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Gardeners scramble to protect their blooms in this cold snap

METRO VANCOUVER (NEWS1130) – Minus-15 windchill? Don’t freeze you bulbs off!

Gardeners across Metro Vancouver are being warned to bundle up their blooms, as the latest cold snap settles in.

“If you’ve got some of your spring-flowering bulbs that are coming up out of the ground, you’d want to protect those if they are starting to bloom,” says Miles Hunter, general manager for David Hunter Garden Centres.

“Cover them with a little bit of burlap or some cloth, maybe a towel or old sheet. That will help protect the flowers from burning in the frost,” he adds.

Because it has been a drier than normal winter, Hunter says backyard gardeners have to take a little extra care with their flower pots.

“If you have any pots on your balcony or patio, you’d want to pull them in close to the house or maybe put them in a garage or carport because they are more susceptible to freezing,” he tells us.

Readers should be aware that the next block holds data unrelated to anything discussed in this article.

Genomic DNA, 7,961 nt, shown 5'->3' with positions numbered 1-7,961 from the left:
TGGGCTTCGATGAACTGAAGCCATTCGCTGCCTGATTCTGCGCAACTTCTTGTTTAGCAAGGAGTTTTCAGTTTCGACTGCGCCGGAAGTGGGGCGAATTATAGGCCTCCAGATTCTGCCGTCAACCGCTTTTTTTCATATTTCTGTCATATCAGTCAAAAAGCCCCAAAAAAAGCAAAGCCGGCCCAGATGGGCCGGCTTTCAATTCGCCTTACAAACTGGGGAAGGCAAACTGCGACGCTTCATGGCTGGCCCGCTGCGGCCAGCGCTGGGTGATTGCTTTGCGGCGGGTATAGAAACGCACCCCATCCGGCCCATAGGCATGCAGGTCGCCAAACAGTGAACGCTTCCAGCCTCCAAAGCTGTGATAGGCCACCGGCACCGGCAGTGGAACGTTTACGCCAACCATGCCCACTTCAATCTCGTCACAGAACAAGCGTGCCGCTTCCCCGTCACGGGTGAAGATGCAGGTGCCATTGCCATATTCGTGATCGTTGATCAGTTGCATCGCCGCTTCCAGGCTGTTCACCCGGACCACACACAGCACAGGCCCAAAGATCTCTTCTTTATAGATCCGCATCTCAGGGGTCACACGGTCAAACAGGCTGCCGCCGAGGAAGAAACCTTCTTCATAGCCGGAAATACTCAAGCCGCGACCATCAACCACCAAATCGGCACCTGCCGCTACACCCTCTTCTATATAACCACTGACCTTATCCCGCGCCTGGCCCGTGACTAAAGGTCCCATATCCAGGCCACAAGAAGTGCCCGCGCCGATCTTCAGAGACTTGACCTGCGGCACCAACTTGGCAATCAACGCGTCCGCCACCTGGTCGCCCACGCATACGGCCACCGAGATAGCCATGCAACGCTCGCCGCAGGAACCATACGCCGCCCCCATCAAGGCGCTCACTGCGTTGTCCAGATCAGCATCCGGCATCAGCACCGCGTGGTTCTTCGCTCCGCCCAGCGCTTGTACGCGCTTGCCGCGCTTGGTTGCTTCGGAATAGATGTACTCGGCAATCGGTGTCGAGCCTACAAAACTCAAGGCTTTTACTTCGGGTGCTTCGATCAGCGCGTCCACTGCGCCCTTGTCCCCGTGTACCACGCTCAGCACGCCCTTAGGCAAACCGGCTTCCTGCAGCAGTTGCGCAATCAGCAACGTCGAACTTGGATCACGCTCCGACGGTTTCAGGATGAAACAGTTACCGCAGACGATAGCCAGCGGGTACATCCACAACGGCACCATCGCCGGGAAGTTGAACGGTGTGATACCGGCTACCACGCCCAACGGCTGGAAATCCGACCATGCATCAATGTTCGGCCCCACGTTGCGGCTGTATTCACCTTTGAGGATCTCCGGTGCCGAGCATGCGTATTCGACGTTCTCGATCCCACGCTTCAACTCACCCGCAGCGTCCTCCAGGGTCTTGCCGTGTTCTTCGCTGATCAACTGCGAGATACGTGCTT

“One of the other things that most people would forget is to water. We’ve had a very cold dry spell and if your pots are dry, they’re even more susceptible to freezing than if you have some more moisture in that soil. Water your pots when it’s warmer so you can better protect them against a cold snap,” he tells News1130.

Hardy flowering plants like primulas or posies will weather the frigid temperatures well. If any of the blooms die in the cold, simply pick them off and the plants will quickly produce more.

“Now is also a great time to put the dormant spray on your fruit trees to help protect against the fungal infections or insect infestations that might come later in the season. You want to do this now before the flowers start to come out on them. If we do have warm weather again, the flowers will probably come out early this year because we have had such warm weather prior to this,” explains Hunter.

And don’t be too hasty in trying to usher in spring.

“A lot of people have seen some warm weather over the past few weeks and they’ve been thinking spring must be here and we’re ready to go, we’re ready to start planting,” laughs Hunter. “But you should exercise caution and realize that we do tend to get a cold snap in mid-February. It’s best to wait before planting some of your spring-flowering plants.”